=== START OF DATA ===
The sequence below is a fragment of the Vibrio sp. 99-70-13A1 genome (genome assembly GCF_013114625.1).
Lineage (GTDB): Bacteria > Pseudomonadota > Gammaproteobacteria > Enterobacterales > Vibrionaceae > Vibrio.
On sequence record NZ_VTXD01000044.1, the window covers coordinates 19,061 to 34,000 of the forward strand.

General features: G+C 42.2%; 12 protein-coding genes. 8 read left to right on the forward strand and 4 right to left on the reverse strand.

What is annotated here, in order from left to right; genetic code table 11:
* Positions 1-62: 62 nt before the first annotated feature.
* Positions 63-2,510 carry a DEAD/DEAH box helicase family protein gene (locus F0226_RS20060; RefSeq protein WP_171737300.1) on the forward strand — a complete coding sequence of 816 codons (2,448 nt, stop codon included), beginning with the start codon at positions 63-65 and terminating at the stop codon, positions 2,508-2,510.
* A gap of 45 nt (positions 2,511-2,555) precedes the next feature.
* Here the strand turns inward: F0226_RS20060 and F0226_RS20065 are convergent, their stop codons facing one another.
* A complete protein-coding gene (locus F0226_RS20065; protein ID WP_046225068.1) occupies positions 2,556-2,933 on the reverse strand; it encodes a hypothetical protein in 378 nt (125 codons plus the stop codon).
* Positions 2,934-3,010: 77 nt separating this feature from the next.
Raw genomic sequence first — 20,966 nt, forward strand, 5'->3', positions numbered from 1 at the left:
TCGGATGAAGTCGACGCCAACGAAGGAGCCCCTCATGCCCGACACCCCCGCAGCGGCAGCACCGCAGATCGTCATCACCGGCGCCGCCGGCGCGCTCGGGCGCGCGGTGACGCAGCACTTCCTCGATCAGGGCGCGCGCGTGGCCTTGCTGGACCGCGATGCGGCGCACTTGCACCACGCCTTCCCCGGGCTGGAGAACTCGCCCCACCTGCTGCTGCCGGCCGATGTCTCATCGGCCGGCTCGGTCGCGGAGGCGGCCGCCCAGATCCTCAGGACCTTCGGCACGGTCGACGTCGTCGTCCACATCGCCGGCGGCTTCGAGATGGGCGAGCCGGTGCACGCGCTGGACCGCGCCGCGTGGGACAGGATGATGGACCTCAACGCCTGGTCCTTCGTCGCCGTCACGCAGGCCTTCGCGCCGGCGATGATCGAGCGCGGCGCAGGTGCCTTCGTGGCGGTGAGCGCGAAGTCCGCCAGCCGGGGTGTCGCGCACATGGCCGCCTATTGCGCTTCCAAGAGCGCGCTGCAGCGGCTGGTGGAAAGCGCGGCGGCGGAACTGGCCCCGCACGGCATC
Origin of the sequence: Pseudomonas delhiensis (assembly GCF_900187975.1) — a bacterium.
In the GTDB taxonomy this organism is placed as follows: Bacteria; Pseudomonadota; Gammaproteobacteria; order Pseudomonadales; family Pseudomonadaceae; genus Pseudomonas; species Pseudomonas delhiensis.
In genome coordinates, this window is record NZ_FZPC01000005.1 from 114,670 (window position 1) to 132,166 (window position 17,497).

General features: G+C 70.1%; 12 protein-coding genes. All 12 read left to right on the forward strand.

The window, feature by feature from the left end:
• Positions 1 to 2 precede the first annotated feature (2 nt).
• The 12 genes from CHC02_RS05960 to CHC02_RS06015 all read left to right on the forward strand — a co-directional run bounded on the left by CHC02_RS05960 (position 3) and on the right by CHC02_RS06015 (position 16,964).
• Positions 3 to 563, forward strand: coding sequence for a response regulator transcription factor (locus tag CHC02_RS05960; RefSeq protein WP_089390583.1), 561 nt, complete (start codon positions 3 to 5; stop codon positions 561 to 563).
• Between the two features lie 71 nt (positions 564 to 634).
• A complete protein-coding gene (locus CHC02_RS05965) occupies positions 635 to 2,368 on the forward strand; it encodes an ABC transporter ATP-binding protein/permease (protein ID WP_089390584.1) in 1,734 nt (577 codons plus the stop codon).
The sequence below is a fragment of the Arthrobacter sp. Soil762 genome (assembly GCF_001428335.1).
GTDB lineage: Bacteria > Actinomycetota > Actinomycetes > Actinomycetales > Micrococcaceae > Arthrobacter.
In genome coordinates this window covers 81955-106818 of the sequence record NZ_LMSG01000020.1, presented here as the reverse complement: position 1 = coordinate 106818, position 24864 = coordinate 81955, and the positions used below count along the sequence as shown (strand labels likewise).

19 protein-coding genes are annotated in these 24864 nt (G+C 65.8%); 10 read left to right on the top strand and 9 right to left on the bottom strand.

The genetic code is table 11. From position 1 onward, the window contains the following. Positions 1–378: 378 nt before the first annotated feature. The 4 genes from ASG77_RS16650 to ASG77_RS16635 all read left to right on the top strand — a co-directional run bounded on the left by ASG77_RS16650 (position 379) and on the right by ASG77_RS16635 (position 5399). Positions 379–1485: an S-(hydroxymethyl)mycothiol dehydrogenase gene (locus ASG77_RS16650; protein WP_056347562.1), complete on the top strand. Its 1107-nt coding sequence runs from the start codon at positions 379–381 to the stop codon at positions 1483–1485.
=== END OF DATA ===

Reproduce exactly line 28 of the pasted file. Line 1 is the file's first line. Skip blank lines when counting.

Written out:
The genetic code is table 11. From position 1 onward, the window contains the following. Positions 1–378: 378 nt before the first annotated feature. The 4 genes from ASG77_RS16650 to ASG77_RS16635 all read left to right on the top strand — a co-directional run bounded on the left by ASG77_RS16650 (position 379) and on the right by ASG77_RS16635 (position 5399). Positions 379–1485: an S-(hydroxymethyl)mycothiol dehydrogenase gene (locus ASG77_RS16650; protein WP_056347562.1), complete on the top strand. Its 1107-nt coding sequence runs from the start codon at positions 379–381 to the stop codon at positions 1483–1485.